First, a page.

Email: [email protected]

Operating HoursSunday Closed

Monday Closed

Tuesday 9 AM–5 PM

Wednesday 9 AM–5 PM

Thursday 9 AM–5 PM

Friday 9 AM–5 PM

Saturday 9 AM–5 PM

AdmissionAdults (18 to 64) : $12.00

Children ( 5 to 17) : $8.00

Seniors (65+) : $10.00

Infants (ages 4 and under) : Free

Family (2 adults, 2 children) : $30.00

Responsible for producing Canada’s coinage, the Royal Canadian Mint in Winnipeg stands as a captivating blend of craftsmanship and technology. 

Established in 1976, this minting facility has played a crucial role in shaping the nation’s currency, crafting coins with precision and artistry. 

Guided tours offer visitors a fascinating glimpse into the intricate process of coin production, from the initial design stages to the minting and distribution of currency.

The Royal Canadian Mint’s history is closely intertwined with Canada’s economic and monetary evolution. It was established to decentralize coin production, and the Winnipeg branch quickly became a key player in this national endeavor. 

The facility’s reputation for quality craftsmanship and innovative technology has made it a symbol of Canadian excellence.

Famous for its role in producing Canada’s currency, the Royal Canadian Mint in Winnipeg welcomes visitors to explore its state-of-the-art facility.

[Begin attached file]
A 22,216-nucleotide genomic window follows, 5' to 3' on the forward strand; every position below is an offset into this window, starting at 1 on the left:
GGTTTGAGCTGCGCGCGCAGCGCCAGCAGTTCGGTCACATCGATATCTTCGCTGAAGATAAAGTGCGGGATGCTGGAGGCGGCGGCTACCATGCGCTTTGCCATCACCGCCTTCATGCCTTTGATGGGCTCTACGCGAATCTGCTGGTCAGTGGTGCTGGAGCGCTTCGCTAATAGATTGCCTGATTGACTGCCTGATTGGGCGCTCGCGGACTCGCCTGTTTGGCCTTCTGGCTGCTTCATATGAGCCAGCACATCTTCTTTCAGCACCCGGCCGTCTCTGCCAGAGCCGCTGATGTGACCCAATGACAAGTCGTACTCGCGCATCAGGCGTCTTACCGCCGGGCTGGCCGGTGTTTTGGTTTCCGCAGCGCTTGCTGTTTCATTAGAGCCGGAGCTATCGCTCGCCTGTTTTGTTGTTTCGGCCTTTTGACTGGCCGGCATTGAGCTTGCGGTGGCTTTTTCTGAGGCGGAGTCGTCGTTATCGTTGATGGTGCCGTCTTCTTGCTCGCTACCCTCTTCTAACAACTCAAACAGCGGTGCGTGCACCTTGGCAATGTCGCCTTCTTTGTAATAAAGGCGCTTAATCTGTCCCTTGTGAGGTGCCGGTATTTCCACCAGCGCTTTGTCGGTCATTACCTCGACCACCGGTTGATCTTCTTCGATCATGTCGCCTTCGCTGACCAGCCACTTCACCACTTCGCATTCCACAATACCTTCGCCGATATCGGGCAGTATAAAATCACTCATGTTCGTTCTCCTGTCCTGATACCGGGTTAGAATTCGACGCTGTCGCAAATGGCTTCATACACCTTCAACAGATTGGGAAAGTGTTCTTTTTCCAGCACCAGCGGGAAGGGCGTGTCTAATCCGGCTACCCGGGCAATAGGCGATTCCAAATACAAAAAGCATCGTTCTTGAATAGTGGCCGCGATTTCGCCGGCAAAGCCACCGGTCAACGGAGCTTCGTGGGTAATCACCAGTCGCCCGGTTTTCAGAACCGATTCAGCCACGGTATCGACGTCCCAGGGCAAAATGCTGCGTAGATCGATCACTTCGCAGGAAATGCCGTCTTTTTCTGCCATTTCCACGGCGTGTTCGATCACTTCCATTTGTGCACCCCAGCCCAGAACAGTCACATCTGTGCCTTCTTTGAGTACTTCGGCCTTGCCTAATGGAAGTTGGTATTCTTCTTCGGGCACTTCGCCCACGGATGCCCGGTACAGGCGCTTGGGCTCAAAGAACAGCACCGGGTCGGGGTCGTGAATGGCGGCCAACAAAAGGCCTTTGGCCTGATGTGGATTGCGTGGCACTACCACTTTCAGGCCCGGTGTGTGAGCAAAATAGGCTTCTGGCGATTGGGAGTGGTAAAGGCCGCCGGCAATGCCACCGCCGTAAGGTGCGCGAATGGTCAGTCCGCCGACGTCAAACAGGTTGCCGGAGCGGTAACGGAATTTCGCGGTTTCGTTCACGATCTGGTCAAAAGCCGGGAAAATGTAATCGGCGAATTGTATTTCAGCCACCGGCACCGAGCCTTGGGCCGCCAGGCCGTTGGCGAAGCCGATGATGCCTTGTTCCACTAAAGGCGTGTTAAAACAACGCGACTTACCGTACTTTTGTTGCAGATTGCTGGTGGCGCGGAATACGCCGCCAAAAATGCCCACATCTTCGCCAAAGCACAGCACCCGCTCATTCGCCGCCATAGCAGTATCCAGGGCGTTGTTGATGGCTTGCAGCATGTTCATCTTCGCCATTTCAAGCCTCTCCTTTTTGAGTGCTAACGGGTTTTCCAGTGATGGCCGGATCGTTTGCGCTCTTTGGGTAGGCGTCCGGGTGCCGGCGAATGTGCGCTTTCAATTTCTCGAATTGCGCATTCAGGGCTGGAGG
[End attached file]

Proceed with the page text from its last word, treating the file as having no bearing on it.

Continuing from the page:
The guided tours provide a behind-the-scenes look at the coin-making process and showcase the Mint’s impressive collection of rare and historic coins. 

The Mint’s boutique also offers unique and commemorative coins for collectors, making it a must-visit destination for those interested in the art and history of currency production.

Pro Tip: 

Secure your spot by booking tickets in advance, especially during peak tourist seasons, to get a close-up look at the coin-making action.

5. Upper Fort Garry 

LocationAddress: 130 Main St, Winnipeg, MB R3C 1A4, Canada

Google Maps: Upper Fort Garry

Contact DetailsPhone: +1 204-947-9344

Email: [email protected]

Operating HoursOpen 24 hours

Situated in the heart of Winnipeg, Upper Fort Garry is a tangible link to the city’s lively history, particularly its pivotal role as a hub for the fur trade in the 19th century.